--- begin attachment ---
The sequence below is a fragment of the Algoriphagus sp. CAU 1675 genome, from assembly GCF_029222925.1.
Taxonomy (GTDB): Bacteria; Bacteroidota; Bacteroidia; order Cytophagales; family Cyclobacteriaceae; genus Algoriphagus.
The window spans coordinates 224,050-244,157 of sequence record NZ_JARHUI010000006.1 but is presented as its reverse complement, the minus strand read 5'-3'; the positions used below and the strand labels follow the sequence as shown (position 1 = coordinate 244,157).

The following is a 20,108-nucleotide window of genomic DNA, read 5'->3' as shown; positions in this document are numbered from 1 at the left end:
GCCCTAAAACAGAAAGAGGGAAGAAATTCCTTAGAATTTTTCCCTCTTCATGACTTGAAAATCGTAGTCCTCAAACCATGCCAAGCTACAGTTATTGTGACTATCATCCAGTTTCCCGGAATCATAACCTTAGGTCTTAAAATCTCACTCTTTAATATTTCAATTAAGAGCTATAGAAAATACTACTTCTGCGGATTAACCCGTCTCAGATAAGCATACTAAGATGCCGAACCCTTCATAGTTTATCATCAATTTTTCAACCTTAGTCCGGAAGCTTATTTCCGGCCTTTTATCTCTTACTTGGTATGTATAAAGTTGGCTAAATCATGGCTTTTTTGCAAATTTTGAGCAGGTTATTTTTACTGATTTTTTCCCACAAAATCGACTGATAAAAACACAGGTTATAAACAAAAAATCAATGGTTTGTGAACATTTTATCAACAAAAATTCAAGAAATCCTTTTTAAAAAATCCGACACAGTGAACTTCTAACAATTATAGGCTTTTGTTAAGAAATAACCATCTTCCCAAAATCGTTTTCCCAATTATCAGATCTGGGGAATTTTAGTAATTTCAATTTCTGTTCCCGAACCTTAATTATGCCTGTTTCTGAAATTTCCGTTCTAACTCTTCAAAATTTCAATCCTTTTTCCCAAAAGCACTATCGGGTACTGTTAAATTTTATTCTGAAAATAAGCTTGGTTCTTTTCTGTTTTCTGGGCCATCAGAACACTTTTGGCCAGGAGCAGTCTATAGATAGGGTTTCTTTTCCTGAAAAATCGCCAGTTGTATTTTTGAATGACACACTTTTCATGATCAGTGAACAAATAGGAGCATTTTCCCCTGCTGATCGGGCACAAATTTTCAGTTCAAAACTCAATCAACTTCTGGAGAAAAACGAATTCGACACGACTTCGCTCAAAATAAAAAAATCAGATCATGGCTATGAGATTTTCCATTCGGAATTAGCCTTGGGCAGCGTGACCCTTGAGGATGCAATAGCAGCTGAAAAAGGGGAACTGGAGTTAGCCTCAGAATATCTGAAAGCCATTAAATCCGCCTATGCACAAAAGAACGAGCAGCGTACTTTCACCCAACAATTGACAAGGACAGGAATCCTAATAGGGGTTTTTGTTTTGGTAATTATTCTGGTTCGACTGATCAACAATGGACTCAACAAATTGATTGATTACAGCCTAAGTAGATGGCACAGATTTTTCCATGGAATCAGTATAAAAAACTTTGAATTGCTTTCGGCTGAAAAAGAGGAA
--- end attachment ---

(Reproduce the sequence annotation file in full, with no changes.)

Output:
The sequence below is a fragment of the Algoriphagus sp. CAU 1675 genome, from assembly GCF_029222925.1.
Taxonomy (GTDB): Bacteria; Bacteroidota; Bacteroidia; order Cytophagales; family Cyclobacteriaceae; genus Algoriphagus.
The window spans coordinates 224,050-244,157 of sequence record NZ_JARHUI010000006.1 but is presented as its reverse complement, the minus strand read 5'-3'; the positions used below and the strand labels follow the sequence as shown (position 1 = coordinate 244,157).

The following is a 20,108-nucleotide window of genomic DNA, read 5'->3' as shown; positions in this document are numbered from 1 at the left end:
GCCCTAAAACAGAAAGAGGGAAGAAATTCCTTAGAATTTTTCCCTCTTCATGACTTGAAAATCGTAGTCCTCAAACCATGCCAAGCTACAGTTATTGTGACTATCATCCAGTTTCCCGGAATCATAACCTTAGGTCTTAAAATCTCACTCTTTAATATTTCAATTAAGAGCTATAGAAAATACTACTTCTGCGGATTAACCCGTCTCAGATAAGCATACTAAGATGCCGAACCCTTCATAGTTTATCATCAATTTTTCAACCTTAGTCCGGAAGCTTATTTCCGGCCTTTTATCTCTTACTTGGTATGTATAAAGTTGGCTAAATCATGGCTTTTTTGCAAATTTTGAGCAGGTTATTTTTACTGATTTTTTCCCACAAAATCGACTGATAAAAACACAGGTTATAAACAAAAAATCAATGGTTTGTGAACATTTTATCAACAAAAATTCAAGAAATCCTTTTTAAAAAATCCGACACAGTGAACTTCTAACAATTATAGGCTTTTGTTAAGAAATAACCATCTTCCCAAAATCGTTTTCCCAATTATCAGATCTGGGGAATTTTAGTAATTTCAATTTCTGTTCCCGAACCTTAATTATGCCTGTTTCTGAAATTTCCGTTCTAACTCTTCAAAATTTCAATCCTTTTTCCCAAAAGCACTATCGGGTACTGTTAAATTTTATTCTGAAAATAAGCTTGGTTCTTTTCTGTTTTCTGGGCCATCAGAACACTTTTGGCCAGGAGCAGTCTATAGATAGGGTTTCTTTTCCTGAAAAATCGCCAGTTGTATTTTTGAATGACACACTTTTCATGATCAGTGAACAAATAGGAGCATTTTCCCCTGCTGATCGGGCACAAATTTTCAGTTCAAAACTCAATCAACTTCTGGAGAAAAACGAATTCGACACGACTTCGCTCAAAATAAAAAAATCAGATCATGGCTATGAGATTTTCCATTCGGAATTAGCCTTGGGCAGCGTGACCCTTGAGGATGCAATAGCAGCTGAAAAAGGGGAACTGGAGTTAGCCTCAGAATATCTGAAAGCCATTAAATCCGCCTATGCACAAAAGAACGAGCAGCGTACTTTCACCCAACAATTGACAAGGACAGGAATCCTAATAGGGGTTTTTGTTTTGGTAATTATTCTGGTTCGACTGATCAACAATGGACTCAACAAATTGATTGATTACAGCCTAAGTAGATGGCACAGATTTTTCCATGGAATCAGTATAAAAAACTTTGAATTGCTTTCGGCTGAAAAAGAGGAA